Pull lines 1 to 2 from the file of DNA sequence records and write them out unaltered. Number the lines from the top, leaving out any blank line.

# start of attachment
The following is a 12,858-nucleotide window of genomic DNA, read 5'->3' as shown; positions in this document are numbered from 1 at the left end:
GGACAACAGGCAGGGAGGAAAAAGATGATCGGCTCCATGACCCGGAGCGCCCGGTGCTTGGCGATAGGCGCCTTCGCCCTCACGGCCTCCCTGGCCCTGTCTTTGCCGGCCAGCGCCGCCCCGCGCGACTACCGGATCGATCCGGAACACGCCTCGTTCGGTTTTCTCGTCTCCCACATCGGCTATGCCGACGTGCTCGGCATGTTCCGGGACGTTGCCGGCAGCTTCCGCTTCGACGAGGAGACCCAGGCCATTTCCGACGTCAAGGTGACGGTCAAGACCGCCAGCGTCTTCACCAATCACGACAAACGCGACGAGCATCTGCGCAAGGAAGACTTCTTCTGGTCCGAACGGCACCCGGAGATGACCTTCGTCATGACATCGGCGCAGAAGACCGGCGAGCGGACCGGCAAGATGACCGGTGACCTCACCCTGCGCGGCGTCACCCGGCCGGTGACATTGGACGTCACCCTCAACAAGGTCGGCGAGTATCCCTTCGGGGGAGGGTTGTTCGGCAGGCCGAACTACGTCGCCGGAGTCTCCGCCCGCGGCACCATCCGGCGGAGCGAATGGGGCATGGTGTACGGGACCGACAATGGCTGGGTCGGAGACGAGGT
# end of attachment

The following is a 12,858-nucleotide window of genomic DNA, read 5'->3' as shown; positions in this document are numbered from 1 at the left end:
GGACAACAGGCAGGGAGGAAAAAGATGATCGGCTCCATGACCCGGAGCGCCCGGTGCTTGGCGATAGGCGCCTTCGCCCTCACGGCCTCCCTGGCCCTGTCTTTGCCGGCCAGCGCCGCCCCGCGCGACTACCGGATCGATCCGGAACACGCCTCGTTCGGTTTTCTCGTCTCCCACATCGGCTATGCCGACGTGCTCGGCATGTTCCGGGACGTTGCCGGCAGCTTCCGCTTCGACGAGGAGACCCAGGCCATTTCCGACGTCAAGGTGACGGTCAAGACCGCCAGCGTCTTCACCAATCACGACAAACGCGACGAGCATCTGCGCAAGGAAGACTTCTTCTGGTCCGAACGGCACCCGGAGATGACCTTCGTCATGACATCGGCGCAGAAGACCGGCGAGCGGACCGGCAAGATGACCGGTGACCTCACCCTGCGCGGCGTCACCCGGCCGGTGACATTGGACGTCACCCTCAACAAGGTCGGCGAGTATCCCTTCGGGGGAGGGTTGTTCGGCAGGCCGAACTACGTCGCCGGAGTCTCCGCCCGCGGCACCATCCGGCGGAGCGAATGGGGCATGGTGTACGGGACCGACAATGGCTGGGTCGGAGACGAGGT